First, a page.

Cleisthenes, on his return, was in a difficulty; he realized that Athens would not tolerate a new tyranny, nor were the other nobles willing to accept him as leader of a constitutional oligarchy. It was left for him to “take the people into partnership” as Peisistratus had in a Home and foreign policy. different way done before him. Solon’s reforms had failed, primarily because they left unimpaired the power of the great landed nobles, who, in their several districts, doubled the rôles of landlord, priest and patriarch. This evil of local influence Peisistratus had concealed by satisfying the nominally sovereign people that in him they had a sufficient representative. It was left to Cleisthenes to adopt the remaining remedy of giving substance to the form of the Solonian constitution. His first attempts roused the aristocrats to a last effort; Isagoras appealed to the Spartans (who, though they disliked tyranny, had no love for democracy) to come to his aid. Cleisthenes retired on the arrival of a herald from Cleomenes, reviving the old question of the curse; Isagoras thus became all-powerful[1] and expelled seven hundred families. The democrats, however, rose, and after besieging Cleomenes and Isagoras in the Acropolis, let them go under a safe-conduct, and brought back the exiles.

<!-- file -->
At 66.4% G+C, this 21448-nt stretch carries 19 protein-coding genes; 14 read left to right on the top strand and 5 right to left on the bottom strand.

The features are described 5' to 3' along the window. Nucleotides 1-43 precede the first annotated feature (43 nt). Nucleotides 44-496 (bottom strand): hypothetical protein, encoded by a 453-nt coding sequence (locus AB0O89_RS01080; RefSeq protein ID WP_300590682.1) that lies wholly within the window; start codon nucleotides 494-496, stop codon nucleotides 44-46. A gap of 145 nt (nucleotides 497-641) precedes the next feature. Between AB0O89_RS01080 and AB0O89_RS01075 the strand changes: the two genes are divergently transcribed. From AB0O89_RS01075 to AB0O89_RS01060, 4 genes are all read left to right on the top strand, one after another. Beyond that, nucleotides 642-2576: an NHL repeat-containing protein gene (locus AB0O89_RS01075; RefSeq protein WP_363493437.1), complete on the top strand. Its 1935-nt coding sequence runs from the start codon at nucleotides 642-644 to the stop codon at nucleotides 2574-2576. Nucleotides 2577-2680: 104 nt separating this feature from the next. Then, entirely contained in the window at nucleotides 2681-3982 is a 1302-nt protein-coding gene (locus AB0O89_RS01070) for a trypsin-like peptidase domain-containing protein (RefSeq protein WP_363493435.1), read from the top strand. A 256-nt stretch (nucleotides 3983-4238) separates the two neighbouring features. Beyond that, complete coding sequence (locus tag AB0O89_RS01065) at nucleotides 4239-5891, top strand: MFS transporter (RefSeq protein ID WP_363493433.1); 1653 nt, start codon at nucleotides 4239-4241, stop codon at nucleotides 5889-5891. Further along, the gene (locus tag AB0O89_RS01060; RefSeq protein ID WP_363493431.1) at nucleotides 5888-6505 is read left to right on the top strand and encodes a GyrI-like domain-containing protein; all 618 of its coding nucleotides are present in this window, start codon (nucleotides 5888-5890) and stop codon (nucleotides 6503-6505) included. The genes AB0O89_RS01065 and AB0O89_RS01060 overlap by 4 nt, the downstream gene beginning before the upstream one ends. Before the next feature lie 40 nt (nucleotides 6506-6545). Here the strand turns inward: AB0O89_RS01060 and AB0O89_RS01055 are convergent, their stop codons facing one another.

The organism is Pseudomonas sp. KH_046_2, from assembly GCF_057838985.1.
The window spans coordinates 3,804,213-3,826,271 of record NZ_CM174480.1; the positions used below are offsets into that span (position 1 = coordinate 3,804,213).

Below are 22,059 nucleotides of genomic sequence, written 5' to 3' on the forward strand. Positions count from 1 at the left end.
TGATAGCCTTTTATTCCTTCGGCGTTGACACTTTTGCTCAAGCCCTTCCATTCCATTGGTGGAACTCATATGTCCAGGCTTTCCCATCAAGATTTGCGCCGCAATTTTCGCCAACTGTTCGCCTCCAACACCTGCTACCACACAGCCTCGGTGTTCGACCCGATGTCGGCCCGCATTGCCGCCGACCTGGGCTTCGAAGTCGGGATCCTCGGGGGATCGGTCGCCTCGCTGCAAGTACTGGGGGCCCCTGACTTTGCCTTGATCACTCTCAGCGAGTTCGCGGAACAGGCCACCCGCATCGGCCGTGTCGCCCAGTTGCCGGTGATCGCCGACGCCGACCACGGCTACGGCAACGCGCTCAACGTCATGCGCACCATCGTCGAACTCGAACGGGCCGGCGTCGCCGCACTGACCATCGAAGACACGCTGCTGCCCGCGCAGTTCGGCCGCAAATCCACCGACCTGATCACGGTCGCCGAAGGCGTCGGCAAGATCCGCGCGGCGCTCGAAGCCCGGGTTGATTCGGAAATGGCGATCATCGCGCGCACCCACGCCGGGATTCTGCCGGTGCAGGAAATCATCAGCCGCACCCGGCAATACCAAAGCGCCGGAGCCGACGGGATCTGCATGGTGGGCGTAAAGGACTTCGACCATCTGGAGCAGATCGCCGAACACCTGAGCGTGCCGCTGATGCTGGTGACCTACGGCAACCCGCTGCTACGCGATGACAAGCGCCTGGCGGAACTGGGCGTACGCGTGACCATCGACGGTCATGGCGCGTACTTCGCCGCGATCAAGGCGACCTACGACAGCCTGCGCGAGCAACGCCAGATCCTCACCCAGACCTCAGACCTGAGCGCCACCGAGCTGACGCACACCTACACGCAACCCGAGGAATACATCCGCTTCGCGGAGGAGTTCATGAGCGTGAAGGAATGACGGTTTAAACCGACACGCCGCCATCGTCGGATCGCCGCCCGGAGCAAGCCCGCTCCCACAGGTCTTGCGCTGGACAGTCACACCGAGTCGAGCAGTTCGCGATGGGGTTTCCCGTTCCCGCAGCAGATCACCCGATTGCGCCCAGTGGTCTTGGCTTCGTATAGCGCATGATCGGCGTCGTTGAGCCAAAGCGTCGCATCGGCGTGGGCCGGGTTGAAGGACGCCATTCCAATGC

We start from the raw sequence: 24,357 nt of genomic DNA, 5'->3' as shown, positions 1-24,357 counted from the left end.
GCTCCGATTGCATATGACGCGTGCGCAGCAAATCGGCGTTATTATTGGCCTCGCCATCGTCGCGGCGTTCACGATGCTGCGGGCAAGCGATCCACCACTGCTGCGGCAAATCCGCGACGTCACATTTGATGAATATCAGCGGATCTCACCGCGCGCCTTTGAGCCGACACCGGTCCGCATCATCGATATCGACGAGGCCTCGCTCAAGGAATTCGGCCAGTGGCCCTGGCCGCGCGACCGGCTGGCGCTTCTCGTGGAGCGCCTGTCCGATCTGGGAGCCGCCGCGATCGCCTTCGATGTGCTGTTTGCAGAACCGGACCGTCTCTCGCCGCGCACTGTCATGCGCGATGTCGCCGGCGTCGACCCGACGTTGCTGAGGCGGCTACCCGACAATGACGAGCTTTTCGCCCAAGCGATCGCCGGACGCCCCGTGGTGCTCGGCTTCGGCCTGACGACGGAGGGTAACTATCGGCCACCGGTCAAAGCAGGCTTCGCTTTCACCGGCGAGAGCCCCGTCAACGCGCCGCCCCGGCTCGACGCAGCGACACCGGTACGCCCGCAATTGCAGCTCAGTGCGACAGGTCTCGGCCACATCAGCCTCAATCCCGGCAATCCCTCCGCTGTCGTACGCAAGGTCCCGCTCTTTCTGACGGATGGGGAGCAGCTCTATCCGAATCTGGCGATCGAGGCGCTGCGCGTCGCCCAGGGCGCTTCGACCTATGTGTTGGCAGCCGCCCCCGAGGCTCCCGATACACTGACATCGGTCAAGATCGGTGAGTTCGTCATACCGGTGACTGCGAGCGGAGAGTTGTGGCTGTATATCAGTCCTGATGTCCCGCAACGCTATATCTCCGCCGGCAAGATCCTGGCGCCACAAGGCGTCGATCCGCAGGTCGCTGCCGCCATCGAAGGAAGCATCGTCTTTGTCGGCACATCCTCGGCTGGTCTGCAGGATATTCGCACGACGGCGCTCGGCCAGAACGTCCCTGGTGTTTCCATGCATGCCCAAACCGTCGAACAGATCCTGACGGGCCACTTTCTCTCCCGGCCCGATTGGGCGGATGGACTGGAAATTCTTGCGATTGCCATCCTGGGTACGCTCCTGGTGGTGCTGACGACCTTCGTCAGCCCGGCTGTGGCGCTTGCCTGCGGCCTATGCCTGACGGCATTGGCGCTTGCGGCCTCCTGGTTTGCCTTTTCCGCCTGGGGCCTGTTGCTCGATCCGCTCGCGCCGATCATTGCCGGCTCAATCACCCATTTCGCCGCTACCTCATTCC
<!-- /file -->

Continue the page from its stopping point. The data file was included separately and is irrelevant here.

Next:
Apart from the reforms which Cleisthenes was now able to establish, the period of his ascendancy is a blank, nor are we told when and how it came to an end. It is clear, however—and it is impossible in connexion with the Pan-hellenic patriotism to which Athens laid claim, to overrate the importance of the fact—that Cleisthenes, hard pressed in the war with Boeotia, Euboea and Sparta (Herod, v. 73 and foll.), sent ambassadors to ask the help of Persia. The story, as told by Herodotus, that the ambassadors of their own accord agreed to give “earth and water” (i.e. submission) in return for Persian assistance, and that the Ecclesia subsequently disavowed their action as unauthorized, is scarcely credible. Cleisthenes (1) was in full control and must have instructed the ambassadors; (2) he knew that any help from Persia meant submission. It is practically certain, therefore, that he (cf. the Alcmaeonids and the story of the shield at Marathon) was the first to “medize” (see Curtius, History of Greece). Probably he had hoped to persuade the Ecclesia that the agreement was a mere form. Aelian says that he himself was a victim to his own device of ostracism (q.v.); this, though apparently inconsistent with the Constitution of Athens (c. 22), may perhaps indicate that his political career ended in disgrace, a hypothesis which is explicable on the ground of this act of treachery in respect of the attempted Persian alliance. Whether to Cleisthenes are due the final success over Boeotia and Euboea, the planting of the 4000 cleruchs on the Lelantine Plain, and the policy of the Aeginetan War (see Aegina), in which Athens borrowed ships from Corinth, it is impossible to determine. The eclipse of Cleisthenes in all records is one of the most curious facts in Greek history. It is also curious that we do not know in what official capacity Cleisthenes carried his reforms. Perhaps he was given extraordinary ad hoc powers for a specified time; conceivably he used the ordinary mechanism. It seems clear that he had fully considered his scheme in advance, that he broached it before the last attack of Isagoras, and that it was only after the final expulsion of Isagoras and his Spartan allies that it became possible for him to put it into execution.